Poking the Bear

America shouldn’t be arming Georgia—it just increases our chances of conflict with Russia.

Senator Richard Lugar, ranking member of the Senate Foreign Relations Committee, has proposed that the United States and Europe rearm the country of Georgia. The result would be to increase the chances of renewed conflict with Russia.

Georgia well illustrates the plight of small, divided states with large, assertive neighbors. Independence and freedom are hard to maintain. Georgia spent centuries as part of the Russian Empire and then the Soviet Union. Even today Georgia exists in the shadow of a hostile Moscow.

However, Tbilisi shares another trait with many small, divided states-brutish nationalism. The status of ethnic minorities, such as the Abkhazis and Ossetians, has varied over time. Even the Mensheviks, who ran Georgia for a time after the Russian Revolution before being overrun by the more ruthless Bolsheviks, abandoned their more liberal principles when dealing with non-Georgians. Many Abkhazis and South Ossetians understandably do not want to be ruled by Tbilisi today.

The result is a geopolitical mess, but one with little relevance to America. During the Cold War no one suggested that the status of Georgia mattered to U.S. security. Georgia was listed as a "captive nation" in a 1959 congressional resolution-along with Turkestan, Armenia, Idel-Ural, White Ruthenia, Cossackia, and Tibet. Washington issued the usual platitudes about their plight, but there was no pretense that America ever would go to war in their defense. So it should remain with Georgia today.

Ronald Asmus of the German Marshall Fund of the United States argues that the August 2008 "war was fought to prevent Georgia from going west," but even if so, the blunt question is: so what? It is desirable that Georgia be able to go west. But it is not desirable that Washington risk conflict to enable Georgia to go west.

The United States won the Cold War without going to war. American policy makers accepted the unfortunate reality that Washington could not guarantee the national aspirations of all peoples-think Hungary in 1956. The end of the Cold War changed nothing in this regard. Nothing at stake in the Caucasus is worth risking war.

America has labeled Georgia a "strategic partner," but the relationship's costs are far greater than its benefits. Washington has provided Tbilisi with billions of dollars in aid, including $1 billon after the August 2008 war, and spent generously to train Georgian troops. In return, the Saakashvili government deployed Georgian forces in Iraq and soon in Afghanistan. This caused Senator Lugar to refer to Georgia as "an exceptional contributor to international security," but these detachments have been of only marginal value to America. The burden on Georgia has been far greater, but Tbilisi views such missions as an investment in its own security-to help its campaign to join NATO-rather than international security.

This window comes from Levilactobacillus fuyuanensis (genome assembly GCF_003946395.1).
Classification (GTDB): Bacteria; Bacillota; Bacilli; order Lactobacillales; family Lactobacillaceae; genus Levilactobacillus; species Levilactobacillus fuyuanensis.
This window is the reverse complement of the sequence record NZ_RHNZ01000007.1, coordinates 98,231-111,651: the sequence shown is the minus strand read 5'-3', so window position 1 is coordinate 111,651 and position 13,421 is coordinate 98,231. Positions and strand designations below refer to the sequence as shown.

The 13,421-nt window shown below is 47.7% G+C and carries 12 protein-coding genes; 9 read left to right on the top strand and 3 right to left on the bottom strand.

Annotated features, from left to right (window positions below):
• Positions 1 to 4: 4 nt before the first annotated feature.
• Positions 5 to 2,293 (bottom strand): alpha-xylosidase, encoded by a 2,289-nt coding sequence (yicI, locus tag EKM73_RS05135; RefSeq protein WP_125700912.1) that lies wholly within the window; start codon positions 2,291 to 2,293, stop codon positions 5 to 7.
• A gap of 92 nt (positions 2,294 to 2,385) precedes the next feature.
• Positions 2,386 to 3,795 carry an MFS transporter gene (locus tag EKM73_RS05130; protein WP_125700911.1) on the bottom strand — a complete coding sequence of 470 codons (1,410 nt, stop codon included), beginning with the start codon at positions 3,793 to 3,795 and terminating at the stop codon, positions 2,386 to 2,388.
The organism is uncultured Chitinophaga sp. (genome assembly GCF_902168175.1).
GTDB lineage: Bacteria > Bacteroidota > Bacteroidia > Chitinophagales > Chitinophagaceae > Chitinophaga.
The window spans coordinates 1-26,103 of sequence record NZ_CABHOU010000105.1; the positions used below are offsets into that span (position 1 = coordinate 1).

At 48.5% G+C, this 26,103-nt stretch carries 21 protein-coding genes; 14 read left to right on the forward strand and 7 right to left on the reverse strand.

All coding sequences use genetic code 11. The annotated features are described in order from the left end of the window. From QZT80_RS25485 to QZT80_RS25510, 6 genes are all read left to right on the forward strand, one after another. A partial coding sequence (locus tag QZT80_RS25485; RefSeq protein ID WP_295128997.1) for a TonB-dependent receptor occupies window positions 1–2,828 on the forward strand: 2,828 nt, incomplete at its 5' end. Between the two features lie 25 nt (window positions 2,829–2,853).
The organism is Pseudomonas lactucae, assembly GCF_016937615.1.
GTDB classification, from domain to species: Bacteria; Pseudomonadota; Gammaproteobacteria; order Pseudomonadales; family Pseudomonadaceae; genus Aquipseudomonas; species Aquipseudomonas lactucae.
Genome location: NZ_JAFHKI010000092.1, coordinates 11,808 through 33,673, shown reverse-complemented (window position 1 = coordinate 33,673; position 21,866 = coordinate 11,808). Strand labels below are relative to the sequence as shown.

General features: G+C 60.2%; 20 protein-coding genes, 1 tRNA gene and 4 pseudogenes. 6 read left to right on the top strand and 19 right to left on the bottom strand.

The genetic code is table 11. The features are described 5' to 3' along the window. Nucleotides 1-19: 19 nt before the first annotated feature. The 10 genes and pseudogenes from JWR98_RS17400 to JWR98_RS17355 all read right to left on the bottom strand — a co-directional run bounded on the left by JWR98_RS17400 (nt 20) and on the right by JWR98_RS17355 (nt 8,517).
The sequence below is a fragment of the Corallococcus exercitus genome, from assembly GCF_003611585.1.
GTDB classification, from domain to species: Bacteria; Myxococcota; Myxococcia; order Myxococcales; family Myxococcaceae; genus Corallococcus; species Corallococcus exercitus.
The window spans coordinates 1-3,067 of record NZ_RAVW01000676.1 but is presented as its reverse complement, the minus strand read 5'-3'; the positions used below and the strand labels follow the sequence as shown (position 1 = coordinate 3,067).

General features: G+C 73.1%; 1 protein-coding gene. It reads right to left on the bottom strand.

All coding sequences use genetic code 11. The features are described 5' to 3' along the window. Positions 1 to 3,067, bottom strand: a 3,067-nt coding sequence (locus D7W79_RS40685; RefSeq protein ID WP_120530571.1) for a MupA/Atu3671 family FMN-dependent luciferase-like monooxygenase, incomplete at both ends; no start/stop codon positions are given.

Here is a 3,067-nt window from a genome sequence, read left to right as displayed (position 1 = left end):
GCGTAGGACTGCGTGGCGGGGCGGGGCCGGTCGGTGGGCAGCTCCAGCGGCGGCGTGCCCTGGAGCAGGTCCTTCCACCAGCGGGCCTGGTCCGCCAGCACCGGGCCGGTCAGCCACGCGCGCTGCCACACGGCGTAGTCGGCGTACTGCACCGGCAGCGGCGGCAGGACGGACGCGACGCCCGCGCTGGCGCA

The Caspian Basin's energy resources are valuable, but not crucial. Moreover, Russia would not block the West's access to oil and natural gas in anything short of a major confrontation-such as NATO backing Georgia after an attack on Abkhazia and/or South Ossetia. Tbilisi also has been hailed as a way station to Central Asia, "an ideal launch pad into the region," in the words of Michael Hikari Cecire of Evolutsia.net. However, this is far from being a great strategic asset: Attempting to create U.S. military outposts in territory surrounded by competing great powers, like China, India and Russia, is a fool's errand.

Much has been made of upholding international law by respecting Georgia's territorial integrity against Abkhazi and South Ossetian separatism-in July Vice President Joseph Biden declared the administration's support for a "united" Georgia. But a decade ago the United States and NATO launched an unprovoked, aggressive and illegal war to detach Kosovo from Serbia, and two years ago formally recognized Kosovo's independence after pushing a sham negotiating process with independence as the predetermined outcome.

Last August Georgian President Mikheil Saakashvili inveighed against "cross-border aggression, creating ‘frozen conflicts' that destabilize sovereign states or attempt to legalize ethnic cleansing." Yet his putative allies followed just such a policy in the Balkans. Whatever the juridical merits of the disputes involving Georgia, hypocrisy is too kind a word to apply to Allied policy in this regard.

Even Georgia's claim to be an example of democracy and liberty in the region is strained. Freedom House declares Georgia to be only "partly free." Last year the organization reported:

Georgia received a downward trend arrow due to flaws in the presidential and parliamentary election processes, including extensive reports of intimidation and the use of state administrative resources, which resulted in a marked advantage for the ruling National Movement party.

Human Rights Watch warned that President Saakashvili's policies seemed "to fuel rather than reduce abuses." Even Vice President Biden, as he led administration cheers for Georgia, alluded to the regime's notable failings. Yet Tbilisi continues to push to get into NATO, which would extend American military guarantees up to Russia's southern border. And Washington policy makers have endorsed Georgia's membership, which would turn the alliance on its head: an organization intended to make the United States more secure would multiply the possibilities of going to war in a distant region with a nuclear power over issues of vital importance to that nation but of little account to America.

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